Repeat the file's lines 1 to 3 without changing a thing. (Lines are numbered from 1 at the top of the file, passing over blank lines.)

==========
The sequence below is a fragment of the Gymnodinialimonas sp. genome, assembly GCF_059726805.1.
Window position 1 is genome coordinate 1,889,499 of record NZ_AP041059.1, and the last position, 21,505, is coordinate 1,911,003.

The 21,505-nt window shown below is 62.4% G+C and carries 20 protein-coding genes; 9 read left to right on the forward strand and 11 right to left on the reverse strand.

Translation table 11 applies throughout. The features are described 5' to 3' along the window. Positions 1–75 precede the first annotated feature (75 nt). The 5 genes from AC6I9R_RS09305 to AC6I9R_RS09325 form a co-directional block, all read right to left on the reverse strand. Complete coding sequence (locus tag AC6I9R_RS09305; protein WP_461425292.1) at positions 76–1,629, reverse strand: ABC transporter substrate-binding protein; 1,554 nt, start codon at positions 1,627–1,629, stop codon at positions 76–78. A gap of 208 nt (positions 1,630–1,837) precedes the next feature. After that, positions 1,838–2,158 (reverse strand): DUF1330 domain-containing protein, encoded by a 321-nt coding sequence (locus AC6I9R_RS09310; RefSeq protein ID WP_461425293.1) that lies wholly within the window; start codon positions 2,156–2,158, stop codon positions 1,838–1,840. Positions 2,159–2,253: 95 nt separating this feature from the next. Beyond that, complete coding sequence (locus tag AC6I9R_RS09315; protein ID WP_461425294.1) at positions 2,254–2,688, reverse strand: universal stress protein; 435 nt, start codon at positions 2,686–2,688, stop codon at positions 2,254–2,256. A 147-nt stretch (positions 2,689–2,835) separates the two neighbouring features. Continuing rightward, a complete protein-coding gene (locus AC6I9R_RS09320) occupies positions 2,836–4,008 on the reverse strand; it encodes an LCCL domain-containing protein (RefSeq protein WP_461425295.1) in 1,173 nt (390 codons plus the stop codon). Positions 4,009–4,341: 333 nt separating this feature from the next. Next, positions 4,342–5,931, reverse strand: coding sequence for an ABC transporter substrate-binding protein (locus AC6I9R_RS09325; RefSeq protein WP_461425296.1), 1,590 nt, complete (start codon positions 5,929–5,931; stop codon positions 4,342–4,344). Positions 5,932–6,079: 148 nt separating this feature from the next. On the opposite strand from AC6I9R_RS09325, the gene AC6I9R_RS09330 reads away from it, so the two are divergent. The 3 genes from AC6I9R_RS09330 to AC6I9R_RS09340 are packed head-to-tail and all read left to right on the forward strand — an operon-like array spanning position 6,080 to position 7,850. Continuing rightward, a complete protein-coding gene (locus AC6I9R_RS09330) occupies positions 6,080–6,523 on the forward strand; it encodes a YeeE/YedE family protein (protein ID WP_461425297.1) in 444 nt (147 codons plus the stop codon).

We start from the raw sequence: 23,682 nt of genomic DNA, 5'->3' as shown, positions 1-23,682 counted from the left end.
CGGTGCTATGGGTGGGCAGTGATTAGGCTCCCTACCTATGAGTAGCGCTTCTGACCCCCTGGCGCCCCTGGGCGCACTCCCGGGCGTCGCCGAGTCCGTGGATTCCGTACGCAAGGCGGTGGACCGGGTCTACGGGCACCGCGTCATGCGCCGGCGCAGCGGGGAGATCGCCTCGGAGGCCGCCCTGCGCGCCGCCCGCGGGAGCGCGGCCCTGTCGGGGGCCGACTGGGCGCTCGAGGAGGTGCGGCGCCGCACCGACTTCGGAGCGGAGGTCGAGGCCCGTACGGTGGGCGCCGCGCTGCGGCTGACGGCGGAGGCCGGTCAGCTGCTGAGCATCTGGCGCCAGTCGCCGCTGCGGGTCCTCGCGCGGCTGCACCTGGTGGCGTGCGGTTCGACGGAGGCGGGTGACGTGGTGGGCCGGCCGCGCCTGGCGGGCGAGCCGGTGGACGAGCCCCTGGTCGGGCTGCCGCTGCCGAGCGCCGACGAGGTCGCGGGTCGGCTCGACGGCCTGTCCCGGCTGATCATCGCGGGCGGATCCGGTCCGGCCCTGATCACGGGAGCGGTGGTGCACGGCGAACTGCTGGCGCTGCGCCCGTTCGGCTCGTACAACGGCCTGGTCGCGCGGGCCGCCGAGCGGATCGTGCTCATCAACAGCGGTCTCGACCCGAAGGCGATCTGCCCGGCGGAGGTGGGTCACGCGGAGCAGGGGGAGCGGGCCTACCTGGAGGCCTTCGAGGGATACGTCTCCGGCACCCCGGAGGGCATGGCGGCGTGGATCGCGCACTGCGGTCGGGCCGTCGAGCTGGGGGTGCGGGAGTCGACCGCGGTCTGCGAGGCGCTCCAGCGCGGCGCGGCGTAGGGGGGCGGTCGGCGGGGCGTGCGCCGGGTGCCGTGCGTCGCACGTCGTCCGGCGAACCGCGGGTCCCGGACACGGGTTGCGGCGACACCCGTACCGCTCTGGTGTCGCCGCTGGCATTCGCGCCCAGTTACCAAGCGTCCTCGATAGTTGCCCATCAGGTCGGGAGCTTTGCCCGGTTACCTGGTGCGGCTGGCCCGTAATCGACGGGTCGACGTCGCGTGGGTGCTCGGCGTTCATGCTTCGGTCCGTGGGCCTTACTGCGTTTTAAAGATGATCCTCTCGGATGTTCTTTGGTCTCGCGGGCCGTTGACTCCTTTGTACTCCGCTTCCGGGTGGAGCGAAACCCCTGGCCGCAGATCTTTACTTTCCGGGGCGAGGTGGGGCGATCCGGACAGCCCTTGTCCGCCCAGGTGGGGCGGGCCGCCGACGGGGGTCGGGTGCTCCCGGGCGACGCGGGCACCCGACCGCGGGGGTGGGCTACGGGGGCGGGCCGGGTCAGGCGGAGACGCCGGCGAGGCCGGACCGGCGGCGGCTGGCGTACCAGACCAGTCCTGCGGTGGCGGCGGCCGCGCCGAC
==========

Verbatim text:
The sequence below is a fragment of the Gymnodinialimonas sp. genome, assembly GCF_059726805.1.
Window position 1 is genome coordinate 1,889,499 of record NZ_AP041059.1, and the last position, 21,505, is coordinate 1,911,003.

The 21,505-nt window shown below is 62.4% G+C and carries 20 protein-coding genes; 9 read left to right on the forward strand and 11 right to left on the reverse strand.